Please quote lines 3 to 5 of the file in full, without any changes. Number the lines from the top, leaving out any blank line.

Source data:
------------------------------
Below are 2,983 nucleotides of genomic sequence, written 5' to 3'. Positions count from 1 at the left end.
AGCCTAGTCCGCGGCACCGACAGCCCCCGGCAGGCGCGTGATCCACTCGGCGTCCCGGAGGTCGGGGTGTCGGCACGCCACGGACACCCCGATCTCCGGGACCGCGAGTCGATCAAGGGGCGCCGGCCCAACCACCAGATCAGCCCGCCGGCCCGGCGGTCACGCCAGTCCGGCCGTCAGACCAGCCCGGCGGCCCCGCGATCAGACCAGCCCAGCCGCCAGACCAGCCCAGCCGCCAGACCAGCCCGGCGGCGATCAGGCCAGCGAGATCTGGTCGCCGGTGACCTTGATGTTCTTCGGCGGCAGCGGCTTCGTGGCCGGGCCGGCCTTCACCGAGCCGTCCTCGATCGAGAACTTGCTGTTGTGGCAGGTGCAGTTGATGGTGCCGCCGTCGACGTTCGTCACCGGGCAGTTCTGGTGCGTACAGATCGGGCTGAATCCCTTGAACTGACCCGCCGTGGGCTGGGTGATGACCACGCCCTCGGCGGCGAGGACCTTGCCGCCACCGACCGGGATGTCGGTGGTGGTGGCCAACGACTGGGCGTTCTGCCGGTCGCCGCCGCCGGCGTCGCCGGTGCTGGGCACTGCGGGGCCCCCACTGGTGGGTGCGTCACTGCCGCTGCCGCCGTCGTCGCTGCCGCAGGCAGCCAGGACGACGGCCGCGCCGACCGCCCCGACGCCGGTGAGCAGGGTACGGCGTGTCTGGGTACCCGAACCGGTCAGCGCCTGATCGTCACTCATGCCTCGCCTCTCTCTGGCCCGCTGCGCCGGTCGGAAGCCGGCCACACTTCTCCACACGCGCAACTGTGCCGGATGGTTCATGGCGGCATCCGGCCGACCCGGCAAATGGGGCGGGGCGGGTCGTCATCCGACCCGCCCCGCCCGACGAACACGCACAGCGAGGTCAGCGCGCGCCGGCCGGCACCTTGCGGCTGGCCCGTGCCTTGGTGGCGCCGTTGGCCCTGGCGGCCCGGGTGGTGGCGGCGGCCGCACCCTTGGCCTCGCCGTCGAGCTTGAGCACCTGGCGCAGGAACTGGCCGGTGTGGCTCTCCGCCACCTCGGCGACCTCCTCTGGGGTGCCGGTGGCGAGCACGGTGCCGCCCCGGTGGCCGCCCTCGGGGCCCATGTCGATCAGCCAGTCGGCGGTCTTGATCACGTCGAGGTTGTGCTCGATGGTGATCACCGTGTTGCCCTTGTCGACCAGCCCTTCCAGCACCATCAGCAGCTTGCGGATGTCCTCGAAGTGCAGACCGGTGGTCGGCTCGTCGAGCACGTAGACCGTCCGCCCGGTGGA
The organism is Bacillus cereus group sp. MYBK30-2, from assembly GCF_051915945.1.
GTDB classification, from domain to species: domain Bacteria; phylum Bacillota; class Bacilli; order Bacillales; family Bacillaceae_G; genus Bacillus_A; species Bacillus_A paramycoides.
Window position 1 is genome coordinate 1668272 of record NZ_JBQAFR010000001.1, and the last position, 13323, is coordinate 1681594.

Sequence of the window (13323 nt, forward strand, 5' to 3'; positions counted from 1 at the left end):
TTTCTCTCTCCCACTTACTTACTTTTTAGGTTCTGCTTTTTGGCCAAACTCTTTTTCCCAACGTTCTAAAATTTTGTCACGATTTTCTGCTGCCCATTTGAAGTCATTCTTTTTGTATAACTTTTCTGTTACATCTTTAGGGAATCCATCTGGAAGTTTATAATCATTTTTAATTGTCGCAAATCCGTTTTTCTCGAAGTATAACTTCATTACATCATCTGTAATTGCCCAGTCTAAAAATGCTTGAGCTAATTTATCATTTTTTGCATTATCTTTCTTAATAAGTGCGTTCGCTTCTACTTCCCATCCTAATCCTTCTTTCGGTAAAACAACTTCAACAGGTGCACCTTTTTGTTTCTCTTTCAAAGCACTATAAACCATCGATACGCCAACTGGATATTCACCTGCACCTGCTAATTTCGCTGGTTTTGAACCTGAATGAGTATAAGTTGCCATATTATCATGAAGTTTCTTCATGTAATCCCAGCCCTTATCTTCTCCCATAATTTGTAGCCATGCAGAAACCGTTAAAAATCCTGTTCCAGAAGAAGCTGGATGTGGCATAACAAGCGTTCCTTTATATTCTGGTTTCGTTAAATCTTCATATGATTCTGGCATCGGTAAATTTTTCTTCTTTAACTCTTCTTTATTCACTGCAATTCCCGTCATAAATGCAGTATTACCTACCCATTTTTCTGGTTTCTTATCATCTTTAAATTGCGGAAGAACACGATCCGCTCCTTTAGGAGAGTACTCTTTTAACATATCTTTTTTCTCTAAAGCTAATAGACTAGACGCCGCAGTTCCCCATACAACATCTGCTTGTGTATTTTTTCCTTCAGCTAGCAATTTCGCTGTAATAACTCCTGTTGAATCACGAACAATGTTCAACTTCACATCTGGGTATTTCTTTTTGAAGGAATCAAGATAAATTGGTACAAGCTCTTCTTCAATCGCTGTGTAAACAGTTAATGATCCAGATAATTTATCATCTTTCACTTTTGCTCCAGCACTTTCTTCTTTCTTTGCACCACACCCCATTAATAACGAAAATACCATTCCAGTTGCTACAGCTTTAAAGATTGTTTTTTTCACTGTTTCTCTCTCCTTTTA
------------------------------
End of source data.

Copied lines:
The organism is Bacillus cereus group sp. MYBK30-2, from assembly GCF_051915945.1.
GTDB classification, from domain to species: domain Bacteria; phylum Bacillota; class Bacilli; order Bacillales; family Bacillaceae_G; genus Bacillus_A; species Bacillus_A paramycoides.
Window position 1 is genome coordinate 1668272 of record NZ_JBQAFR010000001.1, and the last position, 13323, is coordinate 1681594.